While the president-elect announced a climate-change skeptic as the leader of the Environmental Protection Agency transition team, this move to protect his investment suggests Trump recognizes the effects of a changing climate.More on the President-elect:Architects Respond to the AIA’s... View full entry
U.S. Transportation Secretary Foxx on the future of transportation: "We had to do something different."
Car and Driver caught up with Foxx in Pittsburgh. The DOT chief, previously mayor of Charlotte, North Carolina, reflected on the promise of autonomous and connected cars, the recent Smart City Challenge, the massive increase in traffic deaths, the potential of the shared vehicles unfolding right outside the window, and more. What follows is a transcript of our conversation, lightly edited for grammar and brevity.
Related stories in the Archinect news:U.S. Transportation Secretary Foxx on the troubled relationship between infrastructure and race: "We ought to do it better than we did it the last time"Uber lets you hail its self-driving cars in Pittsburgh later this monthColumbus, Ohio wins DOT's $50M Smart... View full entry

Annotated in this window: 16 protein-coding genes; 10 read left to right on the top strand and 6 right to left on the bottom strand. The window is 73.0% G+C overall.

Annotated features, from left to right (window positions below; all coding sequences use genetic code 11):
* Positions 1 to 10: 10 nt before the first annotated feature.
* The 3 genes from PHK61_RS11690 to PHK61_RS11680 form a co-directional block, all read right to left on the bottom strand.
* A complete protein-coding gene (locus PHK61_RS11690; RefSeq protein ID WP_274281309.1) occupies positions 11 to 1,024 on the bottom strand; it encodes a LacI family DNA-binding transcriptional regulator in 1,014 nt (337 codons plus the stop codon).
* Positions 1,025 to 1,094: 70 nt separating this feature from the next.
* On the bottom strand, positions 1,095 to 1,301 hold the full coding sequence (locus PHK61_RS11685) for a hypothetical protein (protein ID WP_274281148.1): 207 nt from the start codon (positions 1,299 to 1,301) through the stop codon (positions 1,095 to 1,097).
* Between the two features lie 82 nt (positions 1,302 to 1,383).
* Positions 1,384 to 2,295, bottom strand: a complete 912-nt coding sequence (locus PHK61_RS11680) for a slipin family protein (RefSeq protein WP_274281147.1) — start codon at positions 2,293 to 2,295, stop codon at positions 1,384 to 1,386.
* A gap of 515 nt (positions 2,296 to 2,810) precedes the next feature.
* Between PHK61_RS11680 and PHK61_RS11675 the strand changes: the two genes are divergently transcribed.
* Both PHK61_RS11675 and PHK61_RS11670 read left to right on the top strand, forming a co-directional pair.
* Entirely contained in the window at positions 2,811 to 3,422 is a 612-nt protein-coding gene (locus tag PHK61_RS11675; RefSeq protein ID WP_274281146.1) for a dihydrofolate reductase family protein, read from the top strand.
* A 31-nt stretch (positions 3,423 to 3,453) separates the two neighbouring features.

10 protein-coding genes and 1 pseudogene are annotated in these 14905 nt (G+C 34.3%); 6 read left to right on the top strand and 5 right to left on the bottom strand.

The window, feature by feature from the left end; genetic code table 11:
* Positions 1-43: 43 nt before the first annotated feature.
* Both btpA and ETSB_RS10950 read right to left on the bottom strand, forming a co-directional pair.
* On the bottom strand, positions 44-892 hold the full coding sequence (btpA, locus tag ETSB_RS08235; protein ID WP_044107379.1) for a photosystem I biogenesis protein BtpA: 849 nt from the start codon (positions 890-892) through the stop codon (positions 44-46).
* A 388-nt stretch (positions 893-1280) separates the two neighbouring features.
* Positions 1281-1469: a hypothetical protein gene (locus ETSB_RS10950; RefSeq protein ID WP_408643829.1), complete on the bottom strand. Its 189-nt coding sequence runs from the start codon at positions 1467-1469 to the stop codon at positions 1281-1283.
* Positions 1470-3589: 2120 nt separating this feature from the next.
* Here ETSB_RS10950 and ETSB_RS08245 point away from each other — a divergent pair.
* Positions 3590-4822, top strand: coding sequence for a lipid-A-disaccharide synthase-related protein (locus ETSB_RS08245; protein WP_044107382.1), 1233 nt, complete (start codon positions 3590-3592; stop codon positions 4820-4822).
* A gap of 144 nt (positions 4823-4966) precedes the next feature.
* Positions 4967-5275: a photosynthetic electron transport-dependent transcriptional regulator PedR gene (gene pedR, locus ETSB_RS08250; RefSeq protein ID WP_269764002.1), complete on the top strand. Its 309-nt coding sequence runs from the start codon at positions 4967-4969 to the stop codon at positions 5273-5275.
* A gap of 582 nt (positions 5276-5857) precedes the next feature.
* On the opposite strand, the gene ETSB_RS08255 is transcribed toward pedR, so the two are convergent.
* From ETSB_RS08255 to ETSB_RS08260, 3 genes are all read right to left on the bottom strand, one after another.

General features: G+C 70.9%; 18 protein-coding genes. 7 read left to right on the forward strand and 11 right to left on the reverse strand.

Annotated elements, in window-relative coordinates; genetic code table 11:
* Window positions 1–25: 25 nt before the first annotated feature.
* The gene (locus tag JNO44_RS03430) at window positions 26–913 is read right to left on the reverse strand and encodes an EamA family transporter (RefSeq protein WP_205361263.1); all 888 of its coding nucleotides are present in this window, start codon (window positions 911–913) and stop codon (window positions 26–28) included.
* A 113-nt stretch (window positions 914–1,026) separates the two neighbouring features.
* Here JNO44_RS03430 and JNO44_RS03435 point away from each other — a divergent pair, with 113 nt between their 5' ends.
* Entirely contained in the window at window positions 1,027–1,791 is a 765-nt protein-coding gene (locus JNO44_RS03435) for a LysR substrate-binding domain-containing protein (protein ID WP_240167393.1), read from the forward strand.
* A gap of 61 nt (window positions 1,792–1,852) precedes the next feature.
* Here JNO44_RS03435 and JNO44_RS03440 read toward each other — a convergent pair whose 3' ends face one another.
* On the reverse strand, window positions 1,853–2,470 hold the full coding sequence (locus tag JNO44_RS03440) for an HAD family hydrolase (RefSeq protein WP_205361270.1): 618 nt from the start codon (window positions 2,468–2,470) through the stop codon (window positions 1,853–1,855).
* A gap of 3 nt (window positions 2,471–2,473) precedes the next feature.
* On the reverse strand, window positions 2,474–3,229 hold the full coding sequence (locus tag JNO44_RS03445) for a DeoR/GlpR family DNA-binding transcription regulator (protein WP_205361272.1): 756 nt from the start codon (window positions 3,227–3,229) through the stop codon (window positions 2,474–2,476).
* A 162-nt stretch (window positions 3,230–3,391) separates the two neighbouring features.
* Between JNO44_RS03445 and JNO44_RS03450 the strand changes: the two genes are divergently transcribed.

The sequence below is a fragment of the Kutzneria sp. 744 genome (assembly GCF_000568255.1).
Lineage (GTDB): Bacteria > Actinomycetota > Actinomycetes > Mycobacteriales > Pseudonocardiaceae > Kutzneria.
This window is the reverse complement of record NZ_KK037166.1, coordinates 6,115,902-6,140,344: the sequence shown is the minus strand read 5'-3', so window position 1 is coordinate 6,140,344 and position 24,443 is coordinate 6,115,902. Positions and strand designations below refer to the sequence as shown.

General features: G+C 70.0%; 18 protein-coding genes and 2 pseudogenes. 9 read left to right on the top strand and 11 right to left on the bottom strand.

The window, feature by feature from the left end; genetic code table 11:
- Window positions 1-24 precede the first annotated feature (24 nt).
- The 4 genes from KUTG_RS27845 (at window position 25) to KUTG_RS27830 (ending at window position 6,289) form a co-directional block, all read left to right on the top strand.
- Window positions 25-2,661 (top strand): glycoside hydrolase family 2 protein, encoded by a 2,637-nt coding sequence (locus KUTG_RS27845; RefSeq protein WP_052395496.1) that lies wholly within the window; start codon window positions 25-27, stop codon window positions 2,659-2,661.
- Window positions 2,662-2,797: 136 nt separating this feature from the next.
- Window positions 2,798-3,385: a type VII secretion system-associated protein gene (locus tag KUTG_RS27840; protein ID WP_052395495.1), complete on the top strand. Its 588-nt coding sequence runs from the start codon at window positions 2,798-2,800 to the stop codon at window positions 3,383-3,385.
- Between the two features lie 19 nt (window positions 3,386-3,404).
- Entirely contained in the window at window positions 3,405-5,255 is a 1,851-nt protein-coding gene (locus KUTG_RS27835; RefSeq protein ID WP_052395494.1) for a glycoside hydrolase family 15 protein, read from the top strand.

Can Cleveland combat climate change with compact communities?
Although Cleveland often serves more as a punchline than a solution (the Cuyahoga River caught fire in 1969 due to pollution), a climate change conference convened by the United Nations and currently being held in Quito, Ecuador sees new potential in the city. As StreetsBlog reports, if Cleveland... View full entry
American firms aren't doing enough to reduce their carbon footprint, according to new report